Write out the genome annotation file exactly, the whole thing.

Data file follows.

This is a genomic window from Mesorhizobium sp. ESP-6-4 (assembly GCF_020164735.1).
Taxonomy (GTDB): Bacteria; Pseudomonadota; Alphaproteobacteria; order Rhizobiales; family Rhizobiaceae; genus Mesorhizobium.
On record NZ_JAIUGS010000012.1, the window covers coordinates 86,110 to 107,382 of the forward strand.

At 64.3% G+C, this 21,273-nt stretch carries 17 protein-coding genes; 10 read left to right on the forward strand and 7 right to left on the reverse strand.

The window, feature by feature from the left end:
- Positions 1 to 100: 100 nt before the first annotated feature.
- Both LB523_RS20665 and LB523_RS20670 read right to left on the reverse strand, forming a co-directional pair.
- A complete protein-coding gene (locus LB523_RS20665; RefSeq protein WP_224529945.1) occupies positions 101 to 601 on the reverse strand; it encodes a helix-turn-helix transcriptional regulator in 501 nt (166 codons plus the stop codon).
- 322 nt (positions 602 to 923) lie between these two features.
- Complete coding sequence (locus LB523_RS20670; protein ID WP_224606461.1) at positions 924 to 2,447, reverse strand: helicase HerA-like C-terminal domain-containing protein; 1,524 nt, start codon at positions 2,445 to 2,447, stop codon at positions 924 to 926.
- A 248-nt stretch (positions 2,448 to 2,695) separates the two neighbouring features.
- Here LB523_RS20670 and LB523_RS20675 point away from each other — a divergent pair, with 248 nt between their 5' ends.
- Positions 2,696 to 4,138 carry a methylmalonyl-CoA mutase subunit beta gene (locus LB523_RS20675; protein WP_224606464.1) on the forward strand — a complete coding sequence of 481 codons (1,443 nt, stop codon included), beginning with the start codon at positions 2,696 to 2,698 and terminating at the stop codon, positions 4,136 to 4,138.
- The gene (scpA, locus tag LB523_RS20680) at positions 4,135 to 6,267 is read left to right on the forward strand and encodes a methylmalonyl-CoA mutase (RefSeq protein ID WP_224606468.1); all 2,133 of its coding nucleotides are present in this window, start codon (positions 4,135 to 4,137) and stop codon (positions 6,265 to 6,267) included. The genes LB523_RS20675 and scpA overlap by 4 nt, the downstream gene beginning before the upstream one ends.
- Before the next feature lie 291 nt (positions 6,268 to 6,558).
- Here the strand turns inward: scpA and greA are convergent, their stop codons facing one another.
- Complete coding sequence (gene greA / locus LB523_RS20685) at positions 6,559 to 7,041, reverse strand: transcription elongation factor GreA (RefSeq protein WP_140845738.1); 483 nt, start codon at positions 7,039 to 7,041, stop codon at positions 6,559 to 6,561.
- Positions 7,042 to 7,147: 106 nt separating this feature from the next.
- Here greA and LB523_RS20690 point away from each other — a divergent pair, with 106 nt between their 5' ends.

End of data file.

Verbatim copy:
This is a genomic window from Mesorhizobium sp. ESP-6-4 (assembly GCF_020164735.1).
Taxonomy (GTDB): Bacteria; Pseudomonadota; Alphaproteobacteria; order Rhizobiales; family Rhizobiaceae; genus Mesorhizobium.
On record NZ_JAIUGS010000012.1, the window covers coordinates 86,110 to 107,382 of the forward strand.

At 64.3% G+C, this 21,273-nt stretch carries 17 protein-coding genes; 10 read left to right on the forward strand and 7 right to left on the reverse strand.

The window, feature by feature from the left end:
- Positions 1 to 100: 100 nt before the first annotated feature.
- Both LB523_RS20665 and LB523_RS20670 read right to left on the reverse strand, forming a co-directional pair.
- A complete protein-coding gene (locus LB523_RS20665; RefSeq protein WP_224529945.1) occupies positions 101 to 601 on the reverse strand; it encodes a helix-turn-helix transcriptional regulator in 501 nt (166 codons plus the stop codon).
- 322 nt (positions 602 to 923) lie between these two features.
- Complete coding sequence (locus LB523_RS20670; protein ID WP_224606461.1) at positions 924 to 2,447, reverse strand: helicase HerA-like C-terminal domain-containing protein; 1,524 nt, start codon at positions 2,445 to 2,447, stop codon at positions 924 to 926.
- A 248-nt stretch (positions 2,448 to 2,695) separates the two neighbouring features.
- Here LB523_RS20670 and LB523_RS20675 point away from each other — a divergent pair, with 248 nt between their 5' ends.
- Positions 2,696 to 4,138 carry a methylmalonyl-CoA mutase subunit beta gene (locus LB523_RS20675; protein WP_224606464.1) on the forward strand — a complete coding sequence of 481 codons (1,443 nt, stop codon included), beginning with the start codon at positions 2,696 to 2,698 and terminating at the stop codon, positions 4,136 to 4,138.
- The gene (scpA, locus tag LB523_RS20680) at positions 4,135 to 6,267 is read left to right on the forward strand and encodes a methylmalonyl-CoA mutase (RefSeq protein ID WP_224606468.1); all 2,133 of its coding nucleotides are present in this window, start codon (positions 4,135 to 4,137) and stop codon (positions 6,265 to 6,267) included. The genes LB523_RS20675 and scpA overlap by 4 nt, the downstream gene beginning before the upstream one ends.
- Before the next feature lie 291 nt (positions 6,268 to 6,558).
- Here the strand turns inward: scpA and greA are convergent, their stop codons facing one another.
- Complete coding sequence (gene greA / locus LB523_RS20685) at positions 6,559 to 7,041, reverse strand: transcription elongation factor GreA (RefSeq protein WP_140845738.1); 483 nt, start codon at positions 7,039 to 7,041, stop codon at positions 6,559 to 6,561.
- Positions 7,042 to 7,147: 106 nt separating this feature from the next.
- Here greA and LB523_RS20690 point away from each other — a divergent pair, with 106 nt between their 5' ends.